Every country has key turning points in its history that determine its present stature, the degree of freedom or oppression, and how it is viewed in the world. However, for the United States the major turning points in American history would be those in world history that enabled its eventual existence.
Turning Points In American History Explains Unique US Perspective
The reason such world events are significant is that the United States has always been the most unique country in the world. Nowhere do you have the combinations of freedoms that exist here or—the still considered cockeyed idea—a government by the people under a constitution of sharply limited government powers. Moreover, consider the strong support for private property, the rule of law, freedom of speech, and the fantastic economic institution known as capitalism. And, where else do you find a country that promotes individualism to the extent that we do, notwithstanding the current focus on egalitarianism. Our constitution and most of our laws are organized around protecting individual rights as exemplified by the first ten amendments of our constitution.
Therefore, consider the following turning points in American history. Over 2300 years ago Aristotle, in contrast to Plato, said there is only one physical reality. It’s the one in which we exist and it exists independent of our thoughts. Moreover, Aristotle said that the objects in reality exist independently of one another and act according to their own specific nature. How heretic. Plato would have flipped out as would the later Christians.
Turning Points in American History Through Philosophy
Without Aristotle, Western Civilization would not have made it past the medieval period. It would have stagnated after the Roman Empire collapsed having been captured by a Christian dominated mysticism and superstition that stifled progress, intellectual growth, and trapped humans to—with luck—a thirty-year existence. Thus, no turning points in American history would have been possible because there would have been no renaissance, no science, engineering or technology, and no industrial revolution.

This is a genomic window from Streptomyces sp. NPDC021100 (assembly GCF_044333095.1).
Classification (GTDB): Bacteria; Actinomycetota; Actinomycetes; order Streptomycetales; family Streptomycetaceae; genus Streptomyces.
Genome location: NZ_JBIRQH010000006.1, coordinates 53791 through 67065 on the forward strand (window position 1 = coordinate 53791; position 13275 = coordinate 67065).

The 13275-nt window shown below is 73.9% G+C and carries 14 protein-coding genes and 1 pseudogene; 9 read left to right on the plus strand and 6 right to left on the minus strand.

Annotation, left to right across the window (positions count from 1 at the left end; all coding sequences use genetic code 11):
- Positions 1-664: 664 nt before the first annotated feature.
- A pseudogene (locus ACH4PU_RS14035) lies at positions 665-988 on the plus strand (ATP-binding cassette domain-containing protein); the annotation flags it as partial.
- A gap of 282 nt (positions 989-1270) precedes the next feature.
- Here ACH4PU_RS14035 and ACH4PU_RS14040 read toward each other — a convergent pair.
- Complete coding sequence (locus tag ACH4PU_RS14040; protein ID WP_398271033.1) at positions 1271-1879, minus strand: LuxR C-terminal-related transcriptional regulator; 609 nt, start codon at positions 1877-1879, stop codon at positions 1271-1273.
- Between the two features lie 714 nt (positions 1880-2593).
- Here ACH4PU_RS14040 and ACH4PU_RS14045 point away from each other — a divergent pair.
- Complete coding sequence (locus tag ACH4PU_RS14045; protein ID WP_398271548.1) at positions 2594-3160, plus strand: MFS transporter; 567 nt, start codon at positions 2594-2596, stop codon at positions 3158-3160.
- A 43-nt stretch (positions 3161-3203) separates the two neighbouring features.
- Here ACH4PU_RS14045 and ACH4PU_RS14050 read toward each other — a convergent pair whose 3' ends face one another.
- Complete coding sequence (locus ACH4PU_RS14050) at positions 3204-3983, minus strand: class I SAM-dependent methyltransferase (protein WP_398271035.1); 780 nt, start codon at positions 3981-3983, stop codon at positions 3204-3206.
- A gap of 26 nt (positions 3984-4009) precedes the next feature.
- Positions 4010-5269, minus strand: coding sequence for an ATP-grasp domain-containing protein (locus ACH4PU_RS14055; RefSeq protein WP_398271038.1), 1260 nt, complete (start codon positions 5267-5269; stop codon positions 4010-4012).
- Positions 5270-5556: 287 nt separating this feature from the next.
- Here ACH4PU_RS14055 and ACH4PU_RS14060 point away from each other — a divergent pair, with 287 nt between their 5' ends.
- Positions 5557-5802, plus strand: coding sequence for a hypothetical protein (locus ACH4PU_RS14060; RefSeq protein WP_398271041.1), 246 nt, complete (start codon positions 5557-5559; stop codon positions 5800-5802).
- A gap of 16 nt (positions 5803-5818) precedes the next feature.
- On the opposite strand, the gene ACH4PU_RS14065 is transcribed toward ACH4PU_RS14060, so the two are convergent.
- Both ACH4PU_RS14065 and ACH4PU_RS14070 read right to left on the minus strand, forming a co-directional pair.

In the thirteenth century, however, Thomas Aquinas changed all that. At the time, the Catholic Church dominated everything making sure that everyone knew God was directly responsible for all life, growth, and development. Yet, at about the same time, after Aristotle’s works were rediscovered, Aquinas liberalized God’s presence. No longer was God directly responsible for everything. Instead, Aquinas essentially said that God was not responsible for day to day human existence, that men were responsible for their own existence, productivity, and happiness. Only later, at death, would God get back in the picture. Thus, Aquinas is responsible for lessening the influence of the Catholic Church and expanding the influence of men to believe they could understand and control their destiny. Aquinas was a major influence toward the renaissance and represented another turning point American history.
Turning Points in American History Began With Science
Without Francis Bacon in the sixteenth and seventeenth centuries and his belief in empiricism, induction and the scientific method, there would have been no industrial revolution? Bacon is the father of the modern scientific method and he influences science, engineering and technology even today.
Without John Locke, Jean Jacques Rousseau, and Thomas Hobbes a U.S. Constitution might not have been possible. Hobbes, of course, was influential in advancing the ideas of individual rights, the natural equality of all men, and representative government, while Rousseau with his social contract believed in a society that, under the general will, would guarantee that individuals would not be subordinated to the will of others. Without these three philosophers, particularly Locke, who is considered the father of classical liberalism and could have written the U.S. constitution himself, if any country could have existed at all in North America instead of the repressed colonies under England, it would have been another repressive monarchy, or a hodgepodge of separate territories ruled by whoever was king of the hill.
The only remaining turning point in American History is Thomas Jefferson’s Declaration of Independence. Once signed and adopted, there was no turning back. It was the final turning points in American History.